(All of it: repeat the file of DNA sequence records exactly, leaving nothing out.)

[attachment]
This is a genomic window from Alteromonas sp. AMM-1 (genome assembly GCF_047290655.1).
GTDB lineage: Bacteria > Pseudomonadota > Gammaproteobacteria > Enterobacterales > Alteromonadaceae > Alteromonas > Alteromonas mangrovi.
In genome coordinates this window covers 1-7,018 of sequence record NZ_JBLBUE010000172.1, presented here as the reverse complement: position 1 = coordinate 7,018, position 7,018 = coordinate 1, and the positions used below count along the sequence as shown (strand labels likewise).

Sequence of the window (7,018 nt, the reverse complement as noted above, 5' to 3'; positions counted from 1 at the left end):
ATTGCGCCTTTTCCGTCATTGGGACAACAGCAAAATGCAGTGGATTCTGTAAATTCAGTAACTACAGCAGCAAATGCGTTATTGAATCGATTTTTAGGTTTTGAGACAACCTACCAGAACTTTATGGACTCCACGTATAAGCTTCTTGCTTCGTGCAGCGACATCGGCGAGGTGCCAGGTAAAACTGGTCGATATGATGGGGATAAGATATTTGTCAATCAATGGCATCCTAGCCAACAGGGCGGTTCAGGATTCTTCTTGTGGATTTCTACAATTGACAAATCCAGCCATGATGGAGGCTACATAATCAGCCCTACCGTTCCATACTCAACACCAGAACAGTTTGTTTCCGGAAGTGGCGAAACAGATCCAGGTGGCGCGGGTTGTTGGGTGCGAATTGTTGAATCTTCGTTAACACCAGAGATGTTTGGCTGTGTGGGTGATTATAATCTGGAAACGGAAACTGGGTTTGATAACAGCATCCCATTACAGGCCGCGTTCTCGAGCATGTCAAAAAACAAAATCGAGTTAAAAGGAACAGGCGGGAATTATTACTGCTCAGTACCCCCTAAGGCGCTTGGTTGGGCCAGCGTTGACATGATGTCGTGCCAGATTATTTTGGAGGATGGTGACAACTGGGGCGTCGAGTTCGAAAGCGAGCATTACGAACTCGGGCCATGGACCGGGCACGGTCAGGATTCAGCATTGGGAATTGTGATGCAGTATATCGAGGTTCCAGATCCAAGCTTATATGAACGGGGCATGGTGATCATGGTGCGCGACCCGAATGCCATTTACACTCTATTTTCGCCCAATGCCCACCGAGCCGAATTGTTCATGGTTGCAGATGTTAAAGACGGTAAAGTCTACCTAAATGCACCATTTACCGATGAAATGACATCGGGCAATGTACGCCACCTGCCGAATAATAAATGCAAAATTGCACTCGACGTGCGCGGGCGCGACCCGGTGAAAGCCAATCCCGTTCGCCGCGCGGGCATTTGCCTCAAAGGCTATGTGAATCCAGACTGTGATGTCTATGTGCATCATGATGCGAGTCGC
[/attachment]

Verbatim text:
This is a genomic window from Alteromonas sp. AMM-1 (genome assembly GCF_047290655.1).
GTDB lineage: Bacteria > Pseudomonadota > Gammaproteobacteria > Enterobacterales > Alteromonadaceae > Alteromonas > Alteromonas mangrovi.
In genome coordinates this window covers 1-7,018 of sequence record NZ_JBLBUE010000172.1, presented here as the reverse complement: position 1 = coordinate 7,018, position 7,018 = coordinate 1, and the positions used below count along the sequence as shown (strand labels likewise).

Sequence of the window (7,018 nt, the reverse complement as noted above, 5' to 3'; positions counted from 1 at the left end):
ATTGCGCCTTTTCCGTCATTGGGACAACAGCAAAATGCAGTGGATTCTGTAAATTCAGTAACTACAGCAGCAAATGCGTTATTGAATCGATTTTTAGGTTTTGAGACAACCTACCAGAACTTTATGGACTCCACGTATAAGCTTCTTGCTTCGTGCAGCGACATCGGCGAGGTGCCAGGTAAAACTGGTCGATATGATGGGGATAAGATATTTGTCAATCAATGGCATCCTAGCCAACAGGGCGGTTCAGGATTCTTCTTGTGGATTTCTACAATTGACAAATCCAGCCATGATGGAGGCTACATAATCAGCCCTACCGTTCCATACTCAACACCAGAACAGTTTGTTTCCGGAAGTGGCGAAACAGATCCAGGTGGCGCGGGTTGTTGGGTGCGAATTGTTGAATCTTCGTTAACACCAGAGATGTTTGGCTGTGTGGGTGATTATAATCTGGAAACGGAAACTGGGTTTGATAACAGCATCCCATTACAGGCCGCGTTCTCGAGCATGTCAAAAAACAAAATCGAGTTAAAAGGAACAGGCGGGAATTATTACTGCTCAGTACCCCCTAAGGCGCTTGGTTGGGCCAGCGTTGACATGATGTCGTGCCAGATTATTTTGGAGGATGGTGACAACTGGGGCGTCGAGTTCGAAAGCGAGCATTACGAACTCGGGCCATGGACCGGGCACGGTCAGGATTCAGCATTGGGAATTGTGATGCAGTATATCGAGGTTCCAGATCCAAGCTTATATGAACGGGGCATGGTGATCATGGTGCGCGACCCGAATGCCATTTACACTCTATTTTCGCCCAATGCCCACCGAGCCGAATTGTTCATGGTTGCAGATGTTAAAGACGGTAAAGTCTACCTAAATGCACCATTTACCGATGAAATGACATCGGGCAATGTACGCCACCTGCCGAATAATAAATGCAAAATTGCACTCGACGTGCGCGGGCGCGACCCGGTGAAAGCCAATCCCGTTCGCCGCGCGGGCATTTGCCTCAAAGGCTATGTGAATCCAGACTGTGATGTCTATGTGCATCATGATGCGAGTCGC